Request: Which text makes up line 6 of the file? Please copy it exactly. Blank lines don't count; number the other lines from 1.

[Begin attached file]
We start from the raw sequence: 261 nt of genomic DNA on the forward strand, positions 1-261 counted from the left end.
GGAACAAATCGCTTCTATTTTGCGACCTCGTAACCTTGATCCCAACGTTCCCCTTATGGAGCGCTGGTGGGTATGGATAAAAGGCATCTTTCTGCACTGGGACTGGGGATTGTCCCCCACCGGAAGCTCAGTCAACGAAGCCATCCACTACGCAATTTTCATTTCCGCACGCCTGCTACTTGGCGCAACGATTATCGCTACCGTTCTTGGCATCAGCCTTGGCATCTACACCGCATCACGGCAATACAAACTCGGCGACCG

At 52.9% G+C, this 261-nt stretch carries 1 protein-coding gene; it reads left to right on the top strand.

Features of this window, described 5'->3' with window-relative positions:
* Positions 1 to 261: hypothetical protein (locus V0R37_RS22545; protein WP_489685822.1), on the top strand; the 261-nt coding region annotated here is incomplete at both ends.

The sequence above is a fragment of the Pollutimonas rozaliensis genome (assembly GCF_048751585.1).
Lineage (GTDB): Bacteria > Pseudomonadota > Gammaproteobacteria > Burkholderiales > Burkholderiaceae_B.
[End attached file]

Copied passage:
The sequence above is a fragment of the Pollutimonas rozaliensis genome (assembly GCF_048751585.1).